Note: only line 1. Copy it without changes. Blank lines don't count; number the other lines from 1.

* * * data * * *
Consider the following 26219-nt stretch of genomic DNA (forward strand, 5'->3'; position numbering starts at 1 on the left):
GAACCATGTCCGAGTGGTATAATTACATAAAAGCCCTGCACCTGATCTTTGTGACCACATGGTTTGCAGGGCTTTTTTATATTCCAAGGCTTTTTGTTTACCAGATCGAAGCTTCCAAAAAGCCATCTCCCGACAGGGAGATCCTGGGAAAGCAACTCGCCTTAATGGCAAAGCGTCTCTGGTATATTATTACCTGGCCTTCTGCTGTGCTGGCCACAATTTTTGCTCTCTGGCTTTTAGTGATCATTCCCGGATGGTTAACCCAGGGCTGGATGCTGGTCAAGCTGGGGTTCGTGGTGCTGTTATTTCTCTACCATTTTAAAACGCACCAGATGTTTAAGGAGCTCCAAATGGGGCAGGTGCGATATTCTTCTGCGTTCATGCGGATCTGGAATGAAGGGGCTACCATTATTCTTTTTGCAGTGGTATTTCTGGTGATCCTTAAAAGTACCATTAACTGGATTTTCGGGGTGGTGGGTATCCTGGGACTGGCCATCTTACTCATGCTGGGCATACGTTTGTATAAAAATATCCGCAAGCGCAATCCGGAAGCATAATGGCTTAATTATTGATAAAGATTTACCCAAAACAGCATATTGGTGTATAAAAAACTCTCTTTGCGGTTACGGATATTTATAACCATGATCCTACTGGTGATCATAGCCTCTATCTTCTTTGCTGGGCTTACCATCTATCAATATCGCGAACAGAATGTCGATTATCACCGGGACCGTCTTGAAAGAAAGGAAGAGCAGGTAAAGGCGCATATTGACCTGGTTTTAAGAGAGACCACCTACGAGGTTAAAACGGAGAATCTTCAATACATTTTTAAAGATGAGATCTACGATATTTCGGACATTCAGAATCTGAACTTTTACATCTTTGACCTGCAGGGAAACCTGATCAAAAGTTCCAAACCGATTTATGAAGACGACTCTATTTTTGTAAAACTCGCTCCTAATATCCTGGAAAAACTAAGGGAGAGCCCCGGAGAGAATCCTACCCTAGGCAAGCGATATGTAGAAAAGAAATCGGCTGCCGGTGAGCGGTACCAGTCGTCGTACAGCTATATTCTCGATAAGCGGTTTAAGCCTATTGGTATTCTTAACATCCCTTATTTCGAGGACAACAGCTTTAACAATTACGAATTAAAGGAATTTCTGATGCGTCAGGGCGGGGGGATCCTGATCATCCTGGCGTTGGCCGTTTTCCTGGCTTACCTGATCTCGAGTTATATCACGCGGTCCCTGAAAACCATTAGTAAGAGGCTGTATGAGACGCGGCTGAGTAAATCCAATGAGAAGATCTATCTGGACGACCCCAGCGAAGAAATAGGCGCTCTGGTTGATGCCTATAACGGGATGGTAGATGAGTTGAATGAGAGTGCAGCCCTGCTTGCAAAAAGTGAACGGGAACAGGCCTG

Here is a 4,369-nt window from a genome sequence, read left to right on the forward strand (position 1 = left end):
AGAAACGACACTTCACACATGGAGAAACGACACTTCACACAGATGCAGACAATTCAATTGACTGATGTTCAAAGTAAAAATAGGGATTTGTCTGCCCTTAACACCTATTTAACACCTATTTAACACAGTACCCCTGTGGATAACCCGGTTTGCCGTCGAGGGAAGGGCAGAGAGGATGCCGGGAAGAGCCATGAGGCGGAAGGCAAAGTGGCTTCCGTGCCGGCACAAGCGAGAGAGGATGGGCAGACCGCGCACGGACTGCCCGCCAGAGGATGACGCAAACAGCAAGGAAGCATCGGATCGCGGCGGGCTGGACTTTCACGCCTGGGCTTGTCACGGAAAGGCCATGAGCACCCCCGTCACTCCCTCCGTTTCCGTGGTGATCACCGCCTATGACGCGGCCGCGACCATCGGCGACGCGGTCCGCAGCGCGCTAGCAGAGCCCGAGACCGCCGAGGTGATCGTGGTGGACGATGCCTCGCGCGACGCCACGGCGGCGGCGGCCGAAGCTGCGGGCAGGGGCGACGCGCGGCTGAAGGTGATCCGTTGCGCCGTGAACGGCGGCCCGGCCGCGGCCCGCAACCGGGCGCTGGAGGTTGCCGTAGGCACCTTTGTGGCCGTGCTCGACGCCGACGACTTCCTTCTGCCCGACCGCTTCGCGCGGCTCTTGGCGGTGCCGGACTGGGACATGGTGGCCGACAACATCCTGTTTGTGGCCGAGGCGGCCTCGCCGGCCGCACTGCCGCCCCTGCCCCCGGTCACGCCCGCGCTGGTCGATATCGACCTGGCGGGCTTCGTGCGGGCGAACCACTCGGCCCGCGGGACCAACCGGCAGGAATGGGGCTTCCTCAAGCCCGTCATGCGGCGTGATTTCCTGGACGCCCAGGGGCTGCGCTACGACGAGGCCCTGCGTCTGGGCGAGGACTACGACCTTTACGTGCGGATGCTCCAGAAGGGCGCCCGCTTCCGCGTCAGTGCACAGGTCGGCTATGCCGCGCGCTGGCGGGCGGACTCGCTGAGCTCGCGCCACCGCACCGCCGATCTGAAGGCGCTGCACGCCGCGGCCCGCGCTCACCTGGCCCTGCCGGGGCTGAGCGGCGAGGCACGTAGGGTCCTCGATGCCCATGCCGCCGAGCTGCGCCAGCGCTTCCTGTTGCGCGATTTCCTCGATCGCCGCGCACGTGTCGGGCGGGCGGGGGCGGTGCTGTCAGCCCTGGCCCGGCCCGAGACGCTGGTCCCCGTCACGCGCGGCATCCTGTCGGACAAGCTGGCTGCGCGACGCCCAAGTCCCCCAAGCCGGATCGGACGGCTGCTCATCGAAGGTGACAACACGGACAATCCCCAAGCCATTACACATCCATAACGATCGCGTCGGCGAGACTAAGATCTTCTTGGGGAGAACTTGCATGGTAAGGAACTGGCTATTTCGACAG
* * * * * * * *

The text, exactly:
Consider the following 26219-nt stretch of genomic DNA (forward strand, 5'->3'; position numbering starts at 1 on the left):